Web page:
On the other hand, I think Martha deserves a little more credit. She was fiercely intelligent in her own right, stubborn and brave. Sure, she fell in love with Ten, but have you seen David Tennant? Besides, he swept in, saved the day and pashed her in the course of the adventure. My ovaries would have exploded on the spot!
Martha didn’t just swan around after the Doctor and sigh. She didn’t pine (unlike Rose). She loved him, but once she realised he was never going to love her, she was independent-minded enough, smart enough, to realise that continuing to be around him was actually bad for her. Because she knew she wanted a partner — which not all women do, I grant you, but she did — and he would never be it.
I found Martha’s departure from Doctor Who to be uplifting, unlike all the others so far. Every time I see that scene, I clap. Because she did it with dignity.
You go, girl!
Today’s Top Ten Tuesday is the top ten favourite movies or television shows. I’ve gone for the latter, although I only have five shows that I really love. I just don’t watch that much television; there are shows I’ve enjoyed that I haven’t managed to keep up on (like True Blood, Dexter or Once Upon a Time), and I figure if I haven’t seen all of a show, or I lost track of it, I must not love it that much.
Of the ones I have, let’s be honest, most of them are by Joss Whedon. (I could have also added Dollhouse to the below, but I decided to stick to my two Joss favourites, instead of three!)
Buffy: the Vampire Slayer. I actually just re-watched some Buffy the other day, because a friend wanted to pull out Once More With Feeling, the musical episode. We ended up seeing a few other episodes from season six as well, which if you’ve seen the entire series you’ll know is the darkest. Some people write off this show as pure teen angst with wrinkly-faced vampires, but it explores some deep issues while still making you care about the characters. For example, season six explores self-harm as a major theme, via Buffy’s relationship with Spike, and looks at rape, misogyny and drugs. Wow.
Firefly. Another Joss Whedon show, this one ended too soon…although at least we got the follow-on movie, Serenity, to give us a little bit of closure. Firefly is part sci-fi, part western, and has a delightful mix of Chinese and American culture because this future society is a melting pot of the two. Love it. My favourite episodes are the two where you really get to see how dark the lead character, Mal (played by Nathan Fillion), can be. If you’re curious, they are War Stories and Ariel.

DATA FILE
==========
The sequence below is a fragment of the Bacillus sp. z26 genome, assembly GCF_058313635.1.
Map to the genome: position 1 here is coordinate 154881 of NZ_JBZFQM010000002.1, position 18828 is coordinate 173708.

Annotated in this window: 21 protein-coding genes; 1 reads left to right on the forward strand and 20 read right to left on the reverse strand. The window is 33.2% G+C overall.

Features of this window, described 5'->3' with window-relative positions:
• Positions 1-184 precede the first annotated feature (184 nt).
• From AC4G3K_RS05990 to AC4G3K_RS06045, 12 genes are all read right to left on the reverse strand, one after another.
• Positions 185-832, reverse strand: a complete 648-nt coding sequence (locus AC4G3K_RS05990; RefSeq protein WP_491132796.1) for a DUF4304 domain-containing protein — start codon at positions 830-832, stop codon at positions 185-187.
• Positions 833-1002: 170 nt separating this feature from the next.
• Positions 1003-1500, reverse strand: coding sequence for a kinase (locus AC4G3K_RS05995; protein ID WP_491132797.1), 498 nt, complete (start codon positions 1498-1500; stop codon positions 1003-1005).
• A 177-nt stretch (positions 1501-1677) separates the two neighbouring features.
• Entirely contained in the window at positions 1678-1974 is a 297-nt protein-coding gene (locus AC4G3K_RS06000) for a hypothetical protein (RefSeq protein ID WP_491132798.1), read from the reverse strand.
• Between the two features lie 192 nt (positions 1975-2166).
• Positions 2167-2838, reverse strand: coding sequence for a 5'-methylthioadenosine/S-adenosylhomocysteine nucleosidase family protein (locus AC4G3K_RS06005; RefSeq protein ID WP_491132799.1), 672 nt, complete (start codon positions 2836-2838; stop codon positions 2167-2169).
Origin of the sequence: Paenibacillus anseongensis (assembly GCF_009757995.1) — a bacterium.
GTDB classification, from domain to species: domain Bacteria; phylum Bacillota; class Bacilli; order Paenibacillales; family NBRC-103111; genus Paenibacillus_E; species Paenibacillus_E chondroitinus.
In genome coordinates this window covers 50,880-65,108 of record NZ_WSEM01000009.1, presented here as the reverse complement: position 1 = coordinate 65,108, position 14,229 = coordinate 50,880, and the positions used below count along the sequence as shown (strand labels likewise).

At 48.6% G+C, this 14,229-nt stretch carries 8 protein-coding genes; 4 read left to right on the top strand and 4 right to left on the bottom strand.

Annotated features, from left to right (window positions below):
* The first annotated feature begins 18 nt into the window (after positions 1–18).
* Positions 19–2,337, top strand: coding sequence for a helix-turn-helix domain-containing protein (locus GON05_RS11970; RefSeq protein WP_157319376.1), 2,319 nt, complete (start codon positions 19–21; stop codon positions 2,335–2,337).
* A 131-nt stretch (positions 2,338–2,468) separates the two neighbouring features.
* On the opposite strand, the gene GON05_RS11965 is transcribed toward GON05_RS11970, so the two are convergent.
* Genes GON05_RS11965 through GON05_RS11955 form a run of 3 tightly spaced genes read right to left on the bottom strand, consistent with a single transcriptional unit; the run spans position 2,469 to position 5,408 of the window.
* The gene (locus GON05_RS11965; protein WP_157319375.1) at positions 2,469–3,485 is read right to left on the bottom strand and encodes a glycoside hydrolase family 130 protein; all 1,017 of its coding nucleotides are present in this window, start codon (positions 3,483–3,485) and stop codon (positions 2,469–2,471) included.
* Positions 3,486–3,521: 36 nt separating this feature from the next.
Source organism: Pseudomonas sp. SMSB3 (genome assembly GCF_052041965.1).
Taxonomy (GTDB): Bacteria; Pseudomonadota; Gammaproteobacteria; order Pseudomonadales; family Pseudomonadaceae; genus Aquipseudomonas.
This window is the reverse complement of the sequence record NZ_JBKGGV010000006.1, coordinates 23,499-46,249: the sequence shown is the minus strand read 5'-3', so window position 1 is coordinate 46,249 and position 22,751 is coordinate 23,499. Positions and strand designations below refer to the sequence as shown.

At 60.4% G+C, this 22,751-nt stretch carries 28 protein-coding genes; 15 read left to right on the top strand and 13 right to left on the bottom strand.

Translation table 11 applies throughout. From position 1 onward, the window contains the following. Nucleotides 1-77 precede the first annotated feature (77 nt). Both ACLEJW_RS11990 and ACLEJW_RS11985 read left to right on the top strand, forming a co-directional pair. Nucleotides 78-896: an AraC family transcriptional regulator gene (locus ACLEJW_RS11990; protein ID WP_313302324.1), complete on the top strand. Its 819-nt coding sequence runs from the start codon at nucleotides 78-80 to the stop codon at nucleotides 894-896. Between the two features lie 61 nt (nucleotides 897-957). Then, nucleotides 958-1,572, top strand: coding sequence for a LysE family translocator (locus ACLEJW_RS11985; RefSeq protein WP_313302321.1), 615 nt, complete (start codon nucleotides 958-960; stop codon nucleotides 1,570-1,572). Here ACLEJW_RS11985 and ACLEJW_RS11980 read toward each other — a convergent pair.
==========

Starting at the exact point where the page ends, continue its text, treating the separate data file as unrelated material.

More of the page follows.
Doctor Who. The reboot doesn’t have the charm of dodgy special effects that the original did, but what it does have is clever writing. I’ve heard people criticise the later episodes for trying to be too clever but I haven’t felt that way (although I am partway through re-watching season five to see if I can unravel things better the second time around). Some episodes fall a little flat — unfortunately I felt the last Matt Smith episode was one of these — but for the most part this is a great show. My favourite episodes are Midnight and Waters of Mars (both David Tennant episodes).
Castle. I don’t mind the old whodunit cop show (although I lean more toward Law and Order than CSI). I confess I started watching Castle because it had Nathan Fillion in it, but I love the nerdy banter. Clever dialogue wins every time. I don’t really have a favourite episode, although the one where Beckett and Castle finally got together was a highlight, as is any episode where the scriptwriters make a Firefly in-joke.
The West Wing. Speaking of clever dialogue… everything I know about US politics I learned from The West Wing. This is probably the cleverest show I’ve ever seen. It’s got an interesting style in that it doesn’t follow the details of the characters’ lives, just dips in and out as they intersect with their jobs. I guess in that way it’s more like a cop show, where you are mostly focused on the job, not the people. My favourite episode is the cliffhanger, from the end of the first season (What Kind of Day Has It Been) to the start of the second (In the Shadow of Two Gunmen). Mostly because of the scene in the hospital, and getting to see a limousine do a handbrake turn on a highway.
In the title of the blog I promised you a confession, and it’s this: I really, really can’t get into Game of Thrones. I mean, on paper I should love it: an epic fantasy TV series that has ANIMATED DRAGONS IN IT! But I didn’t really like the first book (it was a DNF for me), and when I tried to watch the TV show I didn’t get past the end of the first episode. I wasn’t really okay with them pushing a small boy out a tower window. Yes, I know they’re the bad guys, but that’s NOT THE POINT. It may be because I have a small boy who loves to climb, but I just couldn’t get on board.
What are your favourite TV shows — the ones you’ve seen every episode of?